By “in vivo” experiments we mean ones performed in host cells (rather than in host animals, which is how the term “in vivo” is more generally used, in virology and medical contexts). And by “host cells” we mean controlled monolayers of cells in petri dishes. In this classical form the cells can easily be transfected by RNA or VLPs, or infected by virus, and the transformed cells can easily be assayed in a large number of ways. Ultimately, we would like to transform and assay cells that have been targeted in animals, but we need first to demonstrate and understand how changes of interest can be effected under the controlled conditions of cell culture.
Figure 1. The Replication life cycle of the Nodamura Virus. By removing the structural protein gene, RNA 2, a self amplifying RNA can be safely used as a research tool for amplifying genes of interest (GOI).
In this context, we are particularly interested in exploiting the unique properties and singular RNA amplification power of “replicon” molecules. A replicon is an RNA molecule that is directly translated by ribosomes and whose gene product is an enzyme that replicates it. (In this sense, it is “self-replicating”.) For example, if you transfect a cell with one copy of a replicon, you will have up to hundreds of thousands of copies of it within hours.
A wide variety of viruses (including Yellow Fever, Dengue, SARS, and Hepatitis C, for example) use this strategy to have their genomes replicated, i.e., their genome is a replicon! And included in the replicon form of their genome are RNA genes coding for viral proteins – other than the RNA replicase – which are also amplified by a factor of thousands. The figure above illustrates this scenario for the case of the nodamura virus, an insect virus whose genome consists of two RNA molecules (“1” and “2”), both of which are packaged in the same capsid. RNA1 codes for the RNA dependent-RNA-polymerase (RdRp) – “Protein A” – that binds to RNA1 and to RNA2 and replicates them by first making hundreds of minus (-) strand copies of each and then making hundreds of plus (+) strands from each of the minus strands – see middle, left. In this way up to hundreds of thousands of copies of the genome – pairs of RNA1 and RNA2 – are synthesized, ready to be packaged by capsid protein (a) thereby forming a new generation of infectious virus.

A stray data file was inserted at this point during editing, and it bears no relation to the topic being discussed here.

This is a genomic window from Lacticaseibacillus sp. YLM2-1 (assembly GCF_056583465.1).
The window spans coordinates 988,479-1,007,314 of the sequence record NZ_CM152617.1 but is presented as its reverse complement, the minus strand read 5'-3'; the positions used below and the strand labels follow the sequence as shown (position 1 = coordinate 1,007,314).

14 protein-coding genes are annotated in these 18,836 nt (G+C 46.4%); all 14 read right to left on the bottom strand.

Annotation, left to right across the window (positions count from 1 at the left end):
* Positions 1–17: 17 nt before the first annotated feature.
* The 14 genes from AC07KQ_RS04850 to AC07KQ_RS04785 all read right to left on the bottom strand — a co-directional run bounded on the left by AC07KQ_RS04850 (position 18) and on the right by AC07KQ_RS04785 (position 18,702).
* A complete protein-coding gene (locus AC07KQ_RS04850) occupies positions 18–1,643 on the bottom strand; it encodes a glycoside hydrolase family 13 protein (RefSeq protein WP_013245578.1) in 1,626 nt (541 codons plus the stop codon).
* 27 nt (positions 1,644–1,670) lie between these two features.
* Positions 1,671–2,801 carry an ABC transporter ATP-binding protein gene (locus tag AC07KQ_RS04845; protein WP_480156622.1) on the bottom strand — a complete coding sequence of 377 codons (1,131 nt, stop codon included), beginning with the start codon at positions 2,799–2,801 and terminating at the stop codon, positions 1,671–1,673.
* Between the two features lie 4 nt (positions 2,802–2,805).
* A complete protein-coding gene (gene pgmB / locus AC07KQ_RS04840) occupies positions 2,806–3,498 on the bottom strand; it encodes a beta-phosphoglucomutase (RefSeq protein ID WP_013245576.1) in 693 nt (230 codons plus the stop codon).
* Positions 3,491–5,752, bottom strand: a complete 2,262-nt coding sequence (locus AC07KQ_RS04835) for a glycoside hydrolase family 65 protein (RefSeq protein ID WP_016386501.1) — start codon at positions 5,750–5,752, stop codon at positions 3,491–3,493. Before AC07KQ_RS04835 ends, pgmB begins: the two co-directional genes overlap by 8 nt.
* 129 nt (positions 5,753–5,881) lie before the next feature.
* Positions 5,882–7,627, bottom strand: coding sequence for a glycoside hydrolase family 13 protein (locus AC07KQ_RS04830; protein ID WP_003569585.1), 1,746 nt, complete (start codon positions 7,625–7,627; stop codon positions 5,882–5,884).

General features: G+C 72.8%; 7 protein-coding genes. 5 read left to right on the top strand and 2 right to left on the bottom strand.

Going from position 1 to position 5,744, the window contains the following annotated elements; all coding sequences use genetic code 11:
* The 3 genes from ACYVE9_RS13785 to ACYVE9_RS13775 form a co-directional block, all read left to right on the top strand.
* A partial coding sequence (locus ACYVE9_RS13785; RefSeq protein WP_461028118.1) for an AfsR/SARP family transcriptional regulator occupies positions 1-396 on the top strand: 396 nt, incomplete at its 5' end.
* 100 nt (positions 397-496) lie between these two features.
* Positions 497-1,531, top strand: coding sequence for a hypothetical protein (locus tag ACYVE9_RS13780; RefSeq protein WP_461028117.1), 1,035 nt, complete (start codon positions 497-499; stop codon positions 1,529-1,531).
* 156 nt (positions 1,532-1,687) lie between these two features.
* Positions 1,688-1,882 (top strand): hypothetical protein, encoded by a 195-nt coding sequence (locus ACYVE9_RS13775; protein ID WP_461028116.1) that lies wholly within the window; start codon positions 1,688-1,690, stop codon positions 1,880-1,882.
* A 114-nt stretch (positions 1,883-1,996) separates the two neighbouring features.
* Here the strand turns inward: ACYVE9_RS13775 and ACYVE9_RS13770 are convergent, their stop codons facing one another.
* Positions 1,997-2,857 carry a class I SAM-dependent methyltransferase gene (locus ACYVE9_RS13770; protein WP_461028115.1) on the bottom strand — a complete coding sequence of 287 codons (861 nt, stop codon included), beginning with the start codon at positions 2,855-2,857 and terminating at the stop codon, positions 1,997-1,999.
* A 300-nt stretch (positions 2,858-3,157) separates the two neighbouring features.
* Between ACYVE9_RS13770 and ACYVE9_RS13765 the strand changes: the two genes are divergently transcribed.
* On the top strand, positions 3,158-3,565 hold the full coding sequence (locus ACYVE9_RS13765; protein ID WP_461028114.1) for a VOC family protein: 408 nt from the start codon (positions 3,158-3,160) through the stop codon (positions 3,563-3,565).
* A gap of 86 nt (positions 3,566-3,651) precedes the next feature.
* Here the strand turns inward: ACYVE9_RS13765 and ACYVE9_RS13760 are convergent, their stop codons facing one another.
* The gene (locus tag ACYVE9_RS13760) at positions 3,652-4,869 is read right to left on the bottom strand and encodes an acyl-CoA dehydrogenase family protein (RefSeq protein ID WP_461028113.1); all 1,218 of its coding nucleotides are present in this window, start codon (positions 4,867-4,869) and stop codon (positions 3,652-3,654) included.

Most significantly for our interests, RNA2 can be replaced by an RNA molecule encoding any gene of interest to us (or, for that matter, non-coding RNA). The new RNA simply has to contain the 5’ and 3’ sequences needed for it to be bound and replicated by the RdRp synthesized from RNA1. That is, by simply removing the capsid protein gene of RNA2 and replacing it with a designed RNA sequence, we can strongly amplify – in situ, i.e., in a cell of interest – any RNA of our choosing. Further, because we are aiming to do this in the context of whole organisms, we first package the replicon into a VLP, using our in vitro CCMV self-assembly protocols, and then functionalize the VLP to protect it from the immune system and assure its targeting and uptake by specific cells. In this sense, each of the many examples we discuss below involve a mix of in vitro reconstitutions involving purified components (RNA, capsid protein, and lipid) and tissue-culture (“in vivo”) transfection and analyses of host cells.